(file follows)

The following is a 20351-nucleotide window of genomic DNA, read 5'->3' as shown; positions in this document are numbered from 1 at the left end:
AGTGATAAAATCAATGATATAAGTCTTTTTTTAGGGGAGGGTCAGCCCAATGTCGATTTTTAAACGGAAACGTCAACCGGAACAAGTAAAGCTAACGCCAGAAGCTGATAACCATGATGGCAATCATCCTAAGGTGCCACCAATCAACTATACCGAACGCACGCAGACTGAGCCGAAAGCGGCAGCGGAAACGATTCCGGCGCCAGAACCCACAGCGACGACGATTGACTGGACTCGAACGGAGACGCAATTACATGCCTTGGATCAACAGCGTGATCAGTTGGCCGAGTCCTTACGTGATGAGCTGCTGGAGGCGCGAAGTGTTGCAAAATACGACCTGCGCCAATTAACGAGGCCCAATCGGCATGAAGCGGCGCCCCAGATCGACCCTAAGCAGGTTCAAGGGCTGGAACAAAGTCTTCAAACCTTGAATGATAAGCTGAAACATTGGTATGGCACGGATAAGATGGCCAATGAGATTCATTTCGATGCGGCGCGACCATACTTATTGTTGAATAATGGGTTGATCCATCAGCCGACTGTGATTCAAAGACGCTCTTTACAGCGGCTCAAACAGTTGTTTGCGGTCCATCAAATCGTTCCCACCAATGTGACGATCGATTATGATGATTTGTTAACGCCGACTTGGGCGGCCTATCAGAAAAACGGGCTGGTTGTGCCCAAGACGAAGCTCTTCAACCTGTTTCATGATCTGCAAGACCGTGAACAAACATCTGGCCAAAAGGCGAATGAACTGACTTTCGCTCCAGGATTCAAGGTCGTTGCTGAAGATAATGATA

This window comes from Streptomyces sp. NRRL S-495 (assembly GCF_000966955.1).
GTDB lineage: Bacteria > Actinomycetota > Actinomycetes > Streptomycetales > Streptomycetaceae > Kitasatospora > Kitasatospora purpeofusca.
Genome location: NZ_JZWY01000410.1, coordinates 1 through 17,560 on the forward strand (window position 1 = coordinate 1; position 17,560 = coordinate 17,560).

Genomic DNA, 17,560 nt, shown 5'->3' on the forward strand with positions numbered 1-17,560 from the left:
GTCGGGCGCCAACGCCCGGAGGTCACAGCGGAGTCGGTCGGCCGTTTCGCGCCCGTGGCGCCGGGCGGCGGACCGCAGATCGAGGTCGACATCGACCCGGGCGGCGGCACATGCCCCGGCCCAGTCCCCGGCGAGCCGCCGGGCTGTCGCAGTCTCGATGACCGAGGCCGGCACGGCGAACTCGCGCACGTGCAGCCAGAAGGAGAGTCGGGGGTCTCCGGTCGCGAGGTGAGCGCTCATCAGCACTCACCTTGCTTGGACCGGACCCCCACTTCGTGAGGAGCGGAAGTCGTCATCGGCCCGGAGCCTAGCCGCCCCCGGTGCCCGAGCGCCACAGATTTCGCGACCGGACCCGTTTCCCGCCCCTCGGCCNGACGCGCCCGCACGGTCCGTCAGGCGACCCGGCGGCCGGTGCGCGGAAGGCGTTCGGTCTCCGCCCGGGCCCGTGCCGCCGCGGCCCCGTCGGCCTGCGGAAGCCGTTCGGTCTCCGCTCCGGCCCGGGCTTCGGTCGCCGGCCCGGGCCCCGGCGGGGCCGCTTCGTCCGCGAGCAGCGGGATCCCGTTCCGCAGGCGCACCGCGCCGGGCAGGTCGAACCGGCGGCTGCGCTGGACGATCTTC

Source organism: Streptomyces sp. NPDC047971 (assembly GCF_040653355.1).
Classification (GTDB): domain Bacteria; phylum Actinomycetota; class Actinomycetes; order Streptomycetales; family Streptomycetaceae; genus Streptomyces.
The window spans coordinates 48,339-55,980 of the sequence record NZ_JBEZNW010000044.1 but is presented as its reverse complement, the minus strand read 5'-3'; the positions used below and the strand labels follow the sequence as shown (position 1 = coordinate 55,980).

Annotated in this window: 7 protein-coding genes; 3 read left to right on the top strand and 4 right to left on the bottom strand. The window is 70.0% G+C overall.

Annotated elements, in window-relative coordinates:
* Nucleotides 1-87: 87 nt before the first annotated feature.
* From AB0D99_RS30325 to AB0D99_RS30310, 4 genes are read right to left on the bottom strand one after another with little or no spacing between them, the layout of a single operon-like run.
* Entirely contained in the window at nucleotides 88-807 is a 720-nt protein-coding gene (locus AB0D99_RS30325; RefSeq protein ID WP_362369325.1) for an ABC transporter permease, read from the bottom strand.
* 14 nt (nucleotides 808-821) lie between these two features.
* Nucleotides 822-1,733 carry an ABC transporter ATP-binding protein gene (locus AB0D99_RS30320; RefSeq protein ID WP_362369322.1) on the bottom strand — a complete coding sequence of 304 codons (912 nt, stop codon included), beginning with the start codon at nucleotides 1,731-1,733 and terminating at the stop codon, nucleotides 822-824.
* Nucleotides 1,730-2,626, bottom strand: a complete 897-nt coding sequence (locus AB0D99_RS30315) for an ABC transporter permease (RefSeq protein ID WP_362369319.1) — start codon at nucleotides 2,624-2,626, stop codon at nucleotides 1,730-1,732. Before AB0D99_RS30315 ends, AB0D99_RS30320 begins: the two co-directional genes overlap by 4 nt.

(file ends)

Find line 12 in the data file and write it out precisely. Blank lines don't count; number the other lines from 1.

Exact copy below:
Annotated elements, in window-relative coordinates: